and promote Freedom of Thought and inquiry concerning
religious beliefs, creeds, dogmas, tenets, rituals and practices[,
and to] educate and provide information concerning
religious beliefs, creeds, dogmas, tenets, rituals, and practices.”
See Kaufman v. McCaughtry, No. 03-C-027-C, 2004
WL 257133, *4 (W.D. Wis. Feb. 9, 2004). Kaufman also
submitted a list of atheist groups and literature. The
officials concluded that Kaufman’s request was not motivated
by “religious” beliefs. Accordingly, rather than
evaluating the proposal under the state’s relatively more
flexible policy for new religious groups, see Wis. Admin.
Code § DOC 309.61, they considered it under the procedure
for forming a new inmate activity group, see Wis. Admin.
Code § DOC 309.365. Applying the latter standard, they
denied the request, stating that they were not forming new
activity groups at that time.
Kaufman argues that the defendants’ refusal to allow him
to create the study group violated his rights under both the
Free Exercise Clause and the Establishment Clause of the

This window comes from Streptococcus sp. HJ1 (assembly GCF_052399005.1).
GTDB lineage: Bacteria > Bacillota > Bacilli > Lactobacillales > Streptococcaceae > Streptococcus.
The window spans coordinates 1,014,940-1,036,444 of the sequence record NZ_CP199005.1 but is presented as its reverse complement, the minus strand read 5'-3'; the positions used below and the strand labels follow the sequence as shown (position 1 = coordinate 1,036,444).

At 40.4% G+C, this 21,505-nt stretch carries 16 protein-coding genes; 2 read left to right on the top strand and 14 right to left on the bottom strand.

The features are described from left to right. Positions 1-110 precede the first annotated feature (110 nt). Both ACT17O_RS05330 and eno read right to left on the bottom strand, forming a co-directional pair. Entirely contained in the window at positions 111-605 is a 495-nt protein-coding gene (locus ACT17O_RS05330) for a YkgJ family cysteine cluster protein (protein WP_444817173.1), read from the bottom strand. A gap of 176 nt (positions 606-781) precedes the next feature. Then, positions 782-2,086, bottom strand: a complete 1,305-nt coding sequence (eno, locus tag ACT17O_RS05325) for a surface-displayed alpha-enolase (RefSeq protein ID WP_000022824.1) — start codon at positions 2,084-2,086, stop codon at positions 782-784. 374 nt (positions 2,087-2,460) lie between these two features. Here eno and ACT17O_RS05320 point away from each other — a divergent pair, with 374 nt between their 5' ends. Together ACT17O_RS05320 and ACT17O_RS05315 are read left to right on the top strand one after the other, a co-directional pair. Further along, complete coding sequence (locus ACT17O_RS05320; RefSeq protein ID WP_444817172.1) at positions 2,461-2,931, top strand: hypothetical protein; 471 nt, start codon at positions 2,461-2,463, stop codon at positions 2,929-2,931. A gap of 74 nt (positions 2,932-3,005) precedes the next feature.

First Amendment. We note that Kaufman relies only on the
First Amendment and at this stage of the litigation has not
tried to take advantage of the added protections of the
Religious Land Use and Institutionalized Persons Act
(RLUIPA), 42 U.S.C. § 2000cc et seq.
We address his claim under the Free Exercise Clause
first. An inmate retains the right to exercise his religious
beliefs in prison. Tarpley v. Allen County, 312 F.3d 895, 898
(7th Cir. 2002). The problem here was that the prison
officials did not treat atheism as a “religion,” perhaps in
keeping with Kaufman’s own insistence that it is the
antithesis of religion. But whether atheism is a “religion”
for First Amendment purposes is a somewhat different
question than whether its adherents believe in a
supreme being, or attend regular devotional services, or
have a sacred Scripture. The Supreme Court has said that a
religion, for purposes of the First Amendment, is distinct
from a “way of life,” even if that way of life is inspired by
philosophical beliefs or other secular concerns. See Wisconsin